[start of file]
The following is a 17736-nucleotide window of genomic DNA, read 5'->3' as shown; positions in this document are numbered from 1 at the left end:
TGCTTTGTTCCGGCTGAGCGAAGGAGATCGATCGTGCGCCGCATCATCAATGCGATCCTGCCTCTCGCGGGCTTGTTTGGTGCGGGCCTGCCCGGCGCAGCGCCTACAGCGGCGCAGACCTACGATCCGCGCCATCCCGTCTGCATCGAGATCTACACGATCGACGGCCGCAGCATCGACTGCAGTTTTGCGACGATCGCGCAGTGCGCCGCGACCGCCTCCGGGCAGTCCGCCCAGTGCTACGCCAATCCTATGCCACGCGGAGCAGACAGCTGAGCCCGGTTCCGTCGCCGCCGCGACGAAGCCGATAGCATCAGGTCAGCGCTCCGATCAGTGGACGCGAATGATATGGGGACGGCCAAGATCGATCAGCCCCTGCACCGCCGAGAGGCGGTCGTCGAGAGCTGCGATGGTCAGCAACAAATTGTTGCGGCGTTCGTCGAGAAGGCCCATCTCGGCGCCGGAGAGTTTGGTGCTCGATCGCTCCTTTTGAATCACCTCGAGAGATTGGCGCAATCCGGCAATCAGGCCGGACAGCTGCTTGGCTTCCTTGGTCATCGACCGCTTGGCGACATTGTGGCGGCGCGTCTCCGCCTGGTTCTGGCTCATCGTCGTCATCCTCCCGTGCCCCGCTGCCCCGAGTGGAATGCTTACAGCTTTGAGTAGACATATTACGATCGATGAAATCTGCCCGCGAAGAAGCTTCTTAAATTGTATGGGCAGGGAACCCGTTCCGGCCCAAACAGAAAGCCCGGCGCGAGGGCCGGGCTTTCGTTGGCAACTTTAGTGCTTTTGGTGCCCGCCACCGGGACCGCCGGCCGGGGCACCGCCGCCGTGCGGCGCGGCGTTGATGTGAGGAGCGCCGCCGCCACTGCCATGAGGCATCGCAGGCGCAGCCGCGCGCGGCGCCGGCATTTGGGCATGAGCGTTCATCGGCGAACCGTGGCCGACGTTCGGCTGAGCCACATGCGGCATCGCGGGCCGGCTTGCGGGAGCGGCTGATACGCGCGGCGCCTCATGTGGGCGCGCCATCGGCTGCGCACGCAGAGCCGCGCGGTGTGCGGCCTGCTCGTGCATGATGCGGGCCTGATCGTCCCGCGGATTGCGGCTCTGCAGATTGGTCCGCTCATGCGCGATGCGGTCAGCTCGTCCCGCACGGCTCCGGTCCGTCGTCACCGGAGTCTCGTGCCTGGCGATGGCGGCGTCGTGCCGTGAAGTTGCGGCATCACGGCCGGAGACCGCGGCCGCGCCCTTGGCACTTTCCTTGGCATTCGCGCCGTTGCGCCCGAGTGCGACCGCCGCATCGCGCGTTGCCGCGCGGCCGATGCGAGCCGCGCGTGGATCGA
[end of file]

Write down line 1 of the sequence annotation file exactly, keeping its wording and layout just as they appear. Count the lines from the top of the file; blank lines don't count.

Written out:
The following is a 17736-nucleotide window of genomic DNA, read 5'->3' as shown; positions in this document are numbered from 1 at the left end: